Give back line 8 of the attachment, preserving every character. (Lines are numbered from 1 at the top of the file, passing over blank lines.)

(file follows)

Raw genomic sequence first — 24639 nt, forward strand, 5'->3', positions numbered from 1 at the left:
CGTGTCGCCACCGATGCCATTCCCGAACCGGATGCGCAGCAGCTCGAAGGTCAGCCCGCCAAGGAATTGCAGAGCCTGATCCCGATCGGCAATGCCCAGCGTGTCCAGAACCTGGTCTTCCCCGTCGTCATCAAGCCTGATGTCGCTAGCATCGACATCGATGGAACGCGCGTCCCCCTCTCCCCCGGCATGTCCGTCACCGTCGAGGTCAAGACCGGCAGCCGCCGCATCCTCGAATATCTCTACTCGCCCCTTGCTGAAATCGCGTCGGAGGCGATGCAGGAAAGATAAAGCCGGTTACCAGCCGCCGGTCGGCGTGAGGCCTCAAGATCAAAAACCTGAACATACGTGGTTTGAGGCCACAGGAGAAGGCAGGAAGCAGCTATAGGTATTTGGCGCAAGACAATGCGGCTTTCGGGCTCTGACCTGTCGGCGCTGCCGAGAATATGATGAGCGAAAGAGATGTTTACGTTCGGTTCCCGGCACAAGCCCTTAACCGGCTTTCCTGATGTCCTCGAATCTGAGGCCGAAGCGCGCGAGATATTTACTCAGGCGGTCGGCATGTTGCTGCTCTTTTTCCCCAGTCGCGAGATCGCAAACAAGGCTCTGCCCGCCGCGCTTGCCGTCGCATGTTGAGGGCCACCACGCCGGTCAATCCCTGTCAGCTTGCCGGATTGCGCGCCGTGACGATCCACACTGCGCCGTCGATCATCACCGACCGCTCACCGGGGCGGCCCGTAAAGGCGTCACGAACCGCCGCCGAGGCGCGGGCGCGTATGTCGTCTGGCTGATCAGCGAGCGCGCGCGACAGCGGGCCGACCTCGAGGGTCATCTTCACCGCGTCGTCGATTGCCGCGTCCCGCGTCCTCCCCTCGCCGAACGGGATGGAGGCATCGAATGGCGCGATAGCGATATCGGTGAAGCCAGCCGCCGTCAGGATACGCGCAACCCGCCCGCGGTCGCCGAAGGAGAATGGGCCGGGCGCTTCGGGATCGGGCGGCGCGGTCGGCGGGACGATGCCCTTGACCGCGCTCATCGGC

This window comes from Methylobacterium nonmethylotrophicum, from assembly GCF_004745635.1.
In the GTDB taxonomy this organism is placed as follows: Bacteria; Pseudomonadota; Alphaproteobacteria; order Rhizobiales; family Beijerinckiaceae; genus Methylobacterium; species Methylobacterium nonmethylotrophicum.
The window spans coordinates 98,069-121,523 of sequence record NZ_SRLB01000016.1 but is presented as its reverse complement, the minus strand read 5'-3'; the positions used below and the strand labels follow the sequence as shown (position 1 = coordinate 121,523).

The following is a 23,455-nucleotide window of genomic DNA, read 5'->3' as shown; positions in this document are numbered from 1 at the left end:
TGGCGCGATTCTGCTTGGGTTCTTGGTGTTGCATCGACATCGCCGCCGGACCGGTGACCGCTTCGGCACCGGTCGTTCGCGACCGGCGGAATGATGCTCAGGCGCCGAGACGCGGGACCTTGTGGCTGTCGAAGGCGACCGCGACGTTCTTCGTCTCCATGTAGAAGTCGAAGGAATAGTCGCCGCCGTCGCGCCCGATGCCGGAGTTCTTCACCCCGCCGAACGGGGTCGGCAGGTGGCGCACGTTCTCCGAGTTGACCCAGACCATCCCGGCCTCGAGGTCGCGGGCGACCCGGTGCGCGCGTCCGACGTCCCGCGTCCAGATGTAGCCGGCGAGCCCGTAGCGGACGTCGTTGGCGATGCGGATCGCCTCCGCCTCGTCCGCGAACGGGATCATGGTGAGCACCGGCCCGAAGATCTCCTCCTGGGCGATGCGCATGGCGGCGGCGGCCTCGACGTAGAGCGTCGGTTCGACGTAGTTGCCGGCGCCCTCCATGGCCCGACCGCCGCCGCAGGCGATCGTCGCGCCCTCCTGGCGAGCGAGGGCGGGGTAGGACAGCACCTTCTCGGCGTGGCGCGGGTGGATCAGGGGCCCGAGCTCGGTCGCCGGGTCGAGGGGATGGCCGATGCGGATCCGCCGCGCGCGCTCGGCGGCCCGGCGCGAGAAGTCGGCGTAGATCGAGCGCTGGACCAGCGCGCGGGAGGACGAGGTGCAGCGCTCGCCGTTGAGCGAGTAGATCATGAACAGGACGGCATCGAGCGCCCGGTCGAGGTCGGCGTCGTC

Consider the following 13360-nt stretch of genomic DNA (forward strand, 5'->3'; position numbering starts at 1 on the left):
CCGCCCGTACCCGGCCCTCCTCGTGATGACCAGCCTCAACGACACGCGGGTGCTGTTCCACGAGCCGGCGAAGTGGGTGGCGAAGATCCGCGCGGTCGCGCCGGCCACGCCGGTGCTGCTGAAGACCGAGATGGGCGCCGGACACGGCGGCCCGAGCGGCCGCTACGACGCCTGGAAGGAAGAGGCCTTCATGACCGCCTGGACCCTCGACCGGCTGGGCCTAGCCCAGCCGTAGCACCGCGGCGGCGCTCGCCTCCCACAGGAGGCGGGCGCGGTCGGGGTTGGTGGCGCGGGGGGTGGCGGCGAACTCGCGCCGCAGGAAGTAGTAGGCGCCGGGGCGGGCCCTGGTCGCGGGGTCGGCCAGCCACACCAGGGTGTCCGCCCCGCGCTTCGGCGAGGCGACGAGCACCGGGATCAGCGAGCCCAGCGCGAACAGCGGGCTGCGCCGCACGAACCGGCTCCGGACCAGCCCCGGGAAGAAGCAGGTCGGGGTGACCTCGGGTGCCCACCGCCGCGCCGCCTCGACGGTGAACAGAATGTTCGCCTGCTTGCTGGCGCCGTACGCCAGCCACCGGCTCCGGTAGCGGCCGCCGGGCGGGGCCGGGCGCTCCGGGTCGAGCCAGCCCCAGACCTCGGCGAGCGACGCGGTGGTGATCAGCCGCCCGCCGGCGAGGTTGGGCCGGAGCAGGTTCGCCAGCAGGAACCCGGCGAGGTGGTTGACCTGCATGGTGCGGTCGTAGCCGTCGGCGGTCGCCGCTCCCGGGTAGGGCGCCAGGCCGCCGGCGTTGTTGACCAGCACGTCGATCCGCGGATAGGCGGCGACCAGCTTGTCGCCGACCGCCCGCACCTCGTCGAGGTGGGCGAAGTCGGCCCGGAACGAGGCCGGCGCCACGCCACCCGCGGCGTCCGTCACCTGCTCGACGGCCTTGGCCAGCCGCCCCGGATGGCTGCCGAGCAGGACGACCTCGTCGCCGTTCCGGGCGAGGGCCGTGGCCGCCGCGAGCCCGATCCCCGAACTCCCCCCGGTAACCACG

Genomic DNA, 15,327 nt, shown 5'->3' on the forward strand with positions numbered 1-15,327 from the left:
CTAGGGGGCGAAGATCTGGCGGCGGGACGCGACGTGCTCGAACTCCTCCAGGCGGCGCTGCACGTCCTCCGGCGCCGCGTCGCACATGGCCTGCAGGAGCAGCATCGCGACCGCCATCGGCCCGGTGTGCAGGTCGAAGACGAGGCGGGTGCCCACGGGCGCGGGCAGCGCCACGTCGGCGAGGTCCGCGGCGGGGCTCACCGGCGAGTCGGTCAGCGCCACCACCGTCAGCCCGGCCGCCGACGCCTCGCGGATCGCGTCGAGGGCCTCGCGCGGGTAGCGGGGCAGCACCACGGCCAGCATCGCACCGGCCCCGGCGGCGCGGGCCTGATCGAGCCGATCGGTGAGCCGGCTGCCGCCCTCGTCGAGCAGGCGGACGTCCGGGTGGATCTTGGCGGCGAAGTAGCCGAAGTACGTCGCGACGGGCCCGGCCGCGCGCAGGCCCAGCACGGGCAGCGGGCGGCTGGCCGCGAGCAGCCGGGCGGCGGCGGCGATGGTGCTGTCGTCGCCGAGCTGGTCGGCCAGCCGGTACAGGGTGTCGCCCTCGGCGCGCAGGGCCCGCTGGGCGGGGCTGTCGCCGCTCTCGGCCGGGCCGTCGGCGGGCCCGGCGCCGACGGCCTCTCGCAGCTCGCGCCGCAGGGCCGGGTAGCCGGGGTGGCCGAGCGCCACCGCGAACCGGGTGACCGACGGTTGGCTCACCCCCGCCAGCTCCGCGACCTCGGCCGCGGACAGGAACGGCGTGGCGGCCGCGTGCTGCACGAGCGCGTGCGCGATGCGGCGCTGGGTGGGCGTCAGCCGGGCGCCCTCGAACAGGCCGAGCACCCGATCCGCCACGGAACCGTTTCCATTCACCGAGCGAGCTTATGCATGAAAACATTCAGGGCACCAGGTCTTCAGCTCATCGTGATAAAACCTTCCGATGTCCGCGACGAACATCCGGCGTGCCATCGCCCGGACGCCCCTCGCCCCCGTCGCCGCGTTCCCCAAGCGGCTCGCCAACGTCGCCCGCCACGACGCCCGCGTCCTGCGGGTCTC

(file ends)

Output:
Consider the following 13360-nt stretch of genomic DNA (forward strand, 5'->3'; position numbering starts at 1 on the left):